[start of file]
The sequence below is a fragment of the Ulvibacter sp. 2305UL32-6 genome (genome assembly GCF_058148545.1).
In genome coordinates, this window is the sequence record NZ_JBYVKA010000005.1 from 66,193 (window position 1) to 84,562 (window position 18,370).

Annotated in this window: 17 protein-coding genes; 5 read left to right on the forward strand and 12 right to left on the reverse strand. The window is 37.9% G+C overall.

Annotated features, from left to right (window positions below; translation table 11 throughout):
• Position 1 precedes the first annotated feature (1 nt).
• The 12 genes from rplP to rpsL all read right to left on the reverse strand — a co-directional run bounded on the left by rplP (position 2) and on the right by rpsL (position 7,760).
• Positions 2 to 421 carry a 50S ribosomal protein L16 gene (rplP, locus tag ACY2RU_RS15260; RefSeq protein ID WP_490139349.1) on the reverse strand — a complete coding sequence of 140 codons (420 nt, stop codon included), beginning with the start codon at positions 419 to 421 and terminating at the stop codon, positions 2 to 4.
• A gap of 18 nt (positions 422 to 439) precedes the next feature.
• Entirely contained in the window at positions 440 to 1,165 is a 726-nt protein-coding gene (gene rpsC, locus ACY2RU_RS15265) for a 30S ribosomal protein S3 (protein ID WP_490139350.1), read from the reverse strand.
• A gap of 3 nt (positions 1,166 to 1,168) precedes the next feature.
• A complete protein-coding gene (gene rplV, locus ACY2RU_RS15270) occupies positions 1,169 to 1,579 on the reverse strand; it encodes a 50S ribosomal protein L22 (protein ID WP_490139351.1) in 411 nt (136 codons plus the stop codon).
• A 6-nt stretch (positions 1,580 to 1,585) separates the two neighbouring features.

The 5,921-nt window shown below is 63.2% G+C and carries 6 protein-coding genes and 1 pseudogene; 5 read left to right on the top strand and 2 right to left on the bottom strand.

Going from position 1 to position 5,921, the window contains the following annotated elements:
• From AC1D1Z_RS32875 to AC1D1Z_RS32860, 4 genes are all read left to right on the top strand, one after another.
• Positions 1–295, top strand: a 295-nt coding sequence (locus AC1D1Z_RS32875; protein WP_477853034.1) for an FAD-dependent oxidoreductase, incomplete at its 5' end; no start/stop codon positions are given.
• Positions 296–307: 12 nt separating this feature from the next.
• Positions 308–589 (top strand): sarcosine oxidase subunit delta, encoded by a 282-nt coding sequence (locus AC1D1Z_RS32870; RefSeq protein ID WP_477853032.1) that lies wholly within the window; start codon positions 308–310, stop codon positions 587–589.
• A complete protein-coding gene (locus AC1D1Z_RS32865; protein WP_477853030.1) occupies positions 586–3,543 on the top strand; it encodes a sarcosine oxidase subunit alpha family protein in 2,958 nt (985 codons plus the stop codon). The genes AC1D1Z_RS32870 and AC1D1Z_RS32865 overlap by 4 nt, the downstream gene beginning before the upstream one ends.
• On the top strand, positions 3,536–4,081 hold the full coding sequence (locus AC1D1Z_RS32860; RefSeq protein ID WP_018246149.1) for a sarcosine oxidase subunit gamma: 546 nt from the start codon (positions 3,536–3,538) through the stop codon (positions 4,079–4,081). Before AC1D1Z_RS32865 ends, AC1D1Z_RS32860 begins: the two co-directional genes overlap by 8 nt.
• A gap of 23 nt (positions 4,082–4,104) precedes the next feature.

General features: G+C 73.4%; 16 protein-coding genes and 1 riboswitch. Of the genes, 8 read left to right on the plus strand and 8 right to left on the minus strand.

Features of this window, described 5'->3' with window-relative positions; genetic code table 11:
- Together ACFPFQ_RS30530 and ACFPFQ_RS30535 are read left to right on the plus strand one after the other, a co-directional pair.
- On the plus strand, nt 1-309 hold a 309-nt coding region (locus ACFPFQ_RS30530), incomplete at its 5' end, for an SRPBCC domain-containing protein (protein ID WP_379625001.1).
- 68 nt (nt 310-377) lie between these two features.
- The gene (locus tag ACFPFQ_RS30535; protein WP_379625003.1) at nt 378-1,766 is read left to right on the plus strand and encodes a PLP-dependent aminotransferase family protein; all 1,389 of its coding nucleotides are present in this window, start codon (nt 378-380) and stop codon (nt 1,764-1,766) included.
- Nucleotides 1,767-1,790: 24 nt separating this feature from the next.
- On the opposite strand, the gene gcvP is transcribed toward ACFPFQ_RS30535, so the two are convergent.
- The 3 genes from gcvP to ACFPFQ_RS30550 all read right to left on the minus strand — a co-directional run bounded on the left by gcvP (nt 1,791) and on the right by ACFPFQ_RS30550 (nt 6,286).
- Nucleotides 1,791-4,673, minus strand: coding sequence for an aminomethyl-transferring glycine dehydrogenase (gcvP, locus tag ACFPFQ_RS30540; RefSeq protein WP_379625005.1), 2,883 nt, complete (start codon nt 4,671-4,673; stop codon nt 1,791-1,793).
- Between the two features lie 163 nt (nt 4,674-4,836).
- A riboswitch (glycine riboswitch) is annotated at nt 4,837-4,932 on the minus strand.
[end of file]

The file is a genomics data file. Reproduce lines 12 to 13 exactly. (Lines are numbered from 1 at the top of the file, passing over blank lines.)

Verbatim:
• A 6-nt stretch (positions 1,580 to 1,585) separates the two neighbouring features.

The 5,921-nt window shown below is 63.2% G+C and carries 6 protein-coding genes and 1 pseudogene; 5 read left to right on the top strand and 2 right to left on the bottom strand.